針頭兌換計劃，在紐約是相當常見，根據今天一份在由疾病管制局所贊助的愛滋病預防會議上所提出的報告，這計劃在愛滋病感染率上造就了一個龐大且預料不到的降低。愛滋病研究人員Don des Jarlais, MD提到：「在一九九二年，紐約立法且資助成立針頭兌換計劃。經由如此，我們見證了一個引人注目的罹病風險降低。這也已成為愛滋病預防上一個成功的典範。自從一九八零年代開始，紐約的毒癮犯曾達到五成左右的感染率。這險惡的感染數據也讓紐約成為開發世界中愛滋病最為流行的地區。」
Clean Needles Combat HIV Infections
Exchange Programs Credited for Drop in HIV Among New York City Drug Users
By Daniel J. DeNoon
WebMD Medical News
Reviewed by Tonja Wynn Hampton, MD
Aug. 13, 2001 (Atlanta) -- Needle-exchange programs, common in New York City, are behind a huge, unexpected drop in HIV infections among the city's drug users, according to a report presented today at an HIV prevention conference sponsored by the CDC.
"This is big, good news," says AIDS researcher Don des Jarlais, MD. "In 1992, New York City legalized and funded needle-exchange programs. With that we have seen a dramatic reduction in risk behavior. This has been one of the major success stories in HIV prevention."
Since the 1980s, half of New York's injection drug users at any one time have carried the AIDS virus. The sheer number of infected people made this the largest HIV epidemic in the developed world.
Now these rates have dropped drastically. By 1997, the HIV rate among New York drug users dropped to 30% -- and recent data suggests that the rate now is 20%.
In the 1980s, one out of 20 uninfected drug users became infected every year. By 1997, that rate dropped to one out of 100 -- and it may now have dropped even more.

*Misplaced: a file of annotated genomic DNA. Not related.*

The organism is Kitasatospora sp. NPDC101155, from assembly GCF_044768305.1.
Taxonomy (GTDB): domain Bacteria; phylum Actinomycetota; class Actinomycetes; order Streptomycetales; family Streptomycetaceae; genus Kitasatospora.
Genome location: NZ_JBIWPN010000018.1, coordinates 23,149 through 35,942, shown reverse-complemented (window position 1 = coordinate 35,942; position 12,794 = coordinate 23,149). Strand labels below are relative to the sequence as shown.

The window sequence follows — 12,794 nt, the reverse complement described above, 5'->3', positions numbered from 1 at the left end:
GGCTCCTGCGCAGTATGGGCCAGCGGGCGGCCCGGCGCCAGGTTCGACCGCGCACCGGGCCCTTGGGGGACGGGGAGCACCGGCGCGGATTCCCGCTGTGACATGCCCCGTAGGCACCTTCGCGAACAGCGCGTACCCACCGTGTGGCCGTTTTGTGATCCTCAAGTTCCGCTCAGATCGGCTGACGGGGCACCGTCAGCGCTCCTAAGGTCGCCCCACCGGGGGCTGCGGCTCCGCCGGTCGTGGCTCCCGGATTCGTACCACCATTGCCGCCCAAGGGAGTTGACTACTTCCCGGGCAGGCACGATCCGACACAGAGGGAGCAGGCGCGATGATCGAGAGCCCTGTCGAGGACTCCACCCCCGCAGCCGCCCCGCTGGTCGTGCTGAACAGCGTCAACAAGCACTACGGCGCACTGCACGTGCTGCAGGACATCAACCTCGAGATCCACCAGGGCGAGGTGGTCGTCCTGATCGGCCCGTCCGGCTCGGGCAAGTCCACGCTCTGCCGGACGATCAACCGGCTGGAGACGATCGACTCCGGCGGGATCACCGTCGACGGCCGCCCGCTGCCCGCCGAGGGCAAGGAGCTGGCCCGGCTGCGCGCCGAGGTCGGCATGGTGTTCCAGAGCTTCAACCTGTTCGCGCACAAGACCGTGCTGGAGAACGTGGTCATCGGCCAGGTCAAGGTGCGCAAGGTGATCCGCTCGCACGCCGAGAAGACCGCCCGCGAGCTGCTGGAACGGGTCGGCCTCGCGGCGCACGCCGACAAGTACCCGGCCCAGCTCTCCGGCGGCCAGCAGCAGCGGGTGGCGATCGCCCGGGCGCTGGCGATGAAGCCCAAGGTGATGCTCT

"There are three times as many new HIV infections among those not using syringe exchange as there are among those using these programs," des Jarlais says. "Also, people in needle-exchange programs report lower rates of HIV risk behavior and are more likely to seek HIV testing and counseling."
He says the 80%-90% of New York City's injection drug users have been tested for HIV. "And those who know they are positive are much less likely to pass on a used [needle] and much more likely to use condoms when they have sex," he says.
Why does anybody care about infected junkies? Unlike drug addiction, HIV cannot be cured. And drug users who get the AIDS virus from a needle can spread the infection to their non-drug-using sex partners.
Fears that the easy availability of clean needles will increase drug use have little scientific data to support them. Study after study shows that needle-exchange programs work -- and now the New York City study shows that they can have a huge impact. Still, the U.S. government refuses to fund needle-exchange programs.
"We are actually seeing a tremendous increase in effective needle-exchange programs in the U.S.," des Jarlais says. "It's gone from 40 programs in 1990 to 168 programs today. The biggest problem is political. We still have no federal support. All of the increase is coming from local and state money, and a tremendous amount of volunteer effort."
The image of junkies who care nothing about themselves or others is inaccurate, adds Cynthia Gomez, PhD, a researcher at the Center for AIDS Prevention Studies at the University of California, San Francisco.
"There is a consistent desire to not transmit HIV to other people," Gomez says. In fact, she says, many drug users help to get other drug users into the healthcare system.
"We often hear about the person who knows they are infected and goes about infecting others, but most people who know their HIV status will reduce their risk behavior," says Helene D. Gayle, MD, MPH, outgoing director of the CDC's AIDS office. "To have continued success, we need to intensify what we do."